Early results from an Australian study show those who game to excess report greater levels of depression and anxiety.
The study, which is being conducted by Daniel Loton at Victoria University, examines “academic results, relationships and physical and mental health” across two groups of gamers – those who spend 21 hours or less per week on gaming, and those who squeeze in more than that.
The latter group has reported 25% more depression and 15% more stress and anxiety. Excessive gamers were also found to be more likely to use games as a “coping mechanism” to escape from problems.
Loton said in a statement that past studies had shown above-average stress, anxiety and depression in both groups.
“But most alarming was that excessive gamers scored more than half the maximum measure for each and enough to determine clinical significance,” he continued.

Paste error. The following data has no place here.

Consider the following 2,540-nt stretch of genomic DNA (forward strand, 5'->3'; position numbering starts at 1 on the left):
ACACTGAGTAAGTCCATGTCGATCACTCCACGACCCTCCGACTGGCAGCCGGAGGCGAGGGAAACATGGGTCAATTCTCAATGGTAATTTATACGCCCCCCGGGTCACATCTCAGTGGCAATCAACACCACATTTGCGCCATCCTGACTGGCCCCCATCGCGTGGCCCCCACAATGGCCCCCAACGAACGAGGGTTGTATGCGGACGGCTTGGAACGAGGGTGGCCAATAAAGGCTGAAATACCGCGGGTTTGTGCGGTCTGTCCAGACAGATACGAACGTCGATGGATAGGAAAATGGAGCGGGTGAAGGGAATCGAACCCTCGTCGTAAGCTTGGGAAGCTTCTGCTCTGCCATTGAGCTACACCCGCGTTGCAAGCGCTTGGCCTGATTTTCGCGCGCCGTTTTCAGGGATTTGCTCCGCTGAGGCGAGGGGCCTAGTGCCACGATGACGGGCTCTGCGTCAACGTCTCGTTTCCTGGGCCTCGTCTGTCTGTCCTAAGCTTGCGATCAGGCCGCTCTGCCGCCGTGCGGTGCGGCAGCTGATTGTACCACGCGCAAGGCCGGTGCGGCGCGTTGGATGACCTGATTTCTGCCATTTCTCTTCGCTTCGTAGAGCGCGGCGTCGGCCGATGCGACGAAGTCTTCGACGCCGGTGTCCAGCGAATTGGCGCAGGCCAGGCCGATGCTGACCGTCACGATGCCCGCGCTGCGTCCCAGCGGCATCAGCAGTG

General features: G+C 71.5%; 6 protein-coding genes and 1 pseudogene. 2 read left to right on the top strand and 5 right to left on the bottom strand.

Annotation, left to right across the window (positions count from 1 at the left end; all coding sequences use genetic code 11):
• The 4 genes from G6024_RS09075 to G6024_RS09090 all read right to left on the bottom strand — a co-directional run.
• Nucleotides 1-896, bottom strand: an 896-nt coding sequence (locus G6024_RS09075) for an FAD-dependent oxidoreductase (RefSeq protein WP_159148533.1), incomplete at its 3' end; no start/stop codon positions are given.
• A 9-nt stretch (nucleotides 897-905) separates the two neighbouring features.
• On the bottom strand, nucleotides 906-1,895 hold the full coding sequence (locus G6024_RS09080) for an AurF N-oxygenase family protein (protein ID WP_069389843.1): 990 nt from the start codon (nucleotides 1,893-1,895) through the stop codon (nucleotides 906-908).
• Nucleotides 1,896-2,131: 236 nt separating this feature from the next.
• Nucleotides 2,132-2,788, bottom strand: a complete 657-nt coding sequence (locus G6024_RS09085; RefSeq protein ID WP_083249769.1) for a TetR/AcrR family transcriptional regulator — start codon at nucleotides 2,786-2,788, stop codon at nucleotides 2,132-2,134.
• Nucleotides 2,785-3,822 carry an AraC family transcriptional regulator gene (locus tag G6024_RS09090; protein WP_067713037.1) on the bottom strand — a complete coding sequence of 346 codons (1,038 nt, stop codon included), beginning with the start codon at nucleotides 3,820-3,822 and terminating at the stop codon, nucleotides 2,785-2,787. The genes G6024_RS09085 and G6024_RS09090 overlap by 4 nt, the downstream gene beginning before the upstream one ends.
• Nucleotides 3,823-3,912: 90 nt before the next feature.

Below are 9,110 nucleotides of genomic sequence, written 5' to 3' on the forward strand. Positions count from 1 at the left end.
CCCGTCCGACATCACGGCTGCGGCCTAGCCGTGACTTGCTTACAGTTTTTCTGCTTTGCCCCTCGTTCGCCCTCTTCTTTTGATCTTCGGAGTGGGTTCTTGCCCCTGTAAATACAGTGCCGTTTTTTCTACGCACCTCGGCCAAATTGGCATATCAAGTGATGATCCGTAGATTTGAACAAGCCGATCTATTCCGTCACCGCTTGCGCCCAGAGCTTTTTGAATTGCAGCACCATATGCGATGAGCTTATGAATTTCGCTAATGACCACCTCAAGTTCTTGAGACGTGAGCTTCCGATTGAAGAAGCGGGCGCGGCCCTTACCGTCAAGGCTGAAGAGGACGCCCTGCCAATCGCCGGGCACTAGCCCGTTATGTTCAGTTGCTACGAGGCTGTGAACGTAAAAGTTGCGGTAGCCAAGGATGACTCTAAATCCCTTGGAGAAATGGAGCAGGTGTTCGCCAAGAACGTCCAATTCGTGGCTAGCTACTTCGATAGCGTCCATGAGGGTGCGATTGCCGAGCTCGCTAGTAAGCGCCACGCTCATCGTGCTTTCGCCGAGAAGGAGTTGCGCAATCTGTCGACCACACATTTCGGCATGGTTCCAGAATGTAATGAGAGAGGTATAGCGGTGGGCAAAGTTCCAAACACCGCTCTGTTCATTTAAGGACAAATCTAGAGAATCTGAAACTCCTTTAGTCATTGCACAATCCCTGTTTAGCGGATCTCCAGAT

The study has not determined how serious the reported problems are, or whether excessive gaming is a contributive factor. Cheeringly, Loton has found no correlation between gaming and success at work or study, instead noting excessive gamers out-perform their own expectations academically.
Research is ongoing, and more participants are sought, with an AUD $500 prize on the line for those who complete a full course of surveys. Visit VideoGameStudies.net to sign up.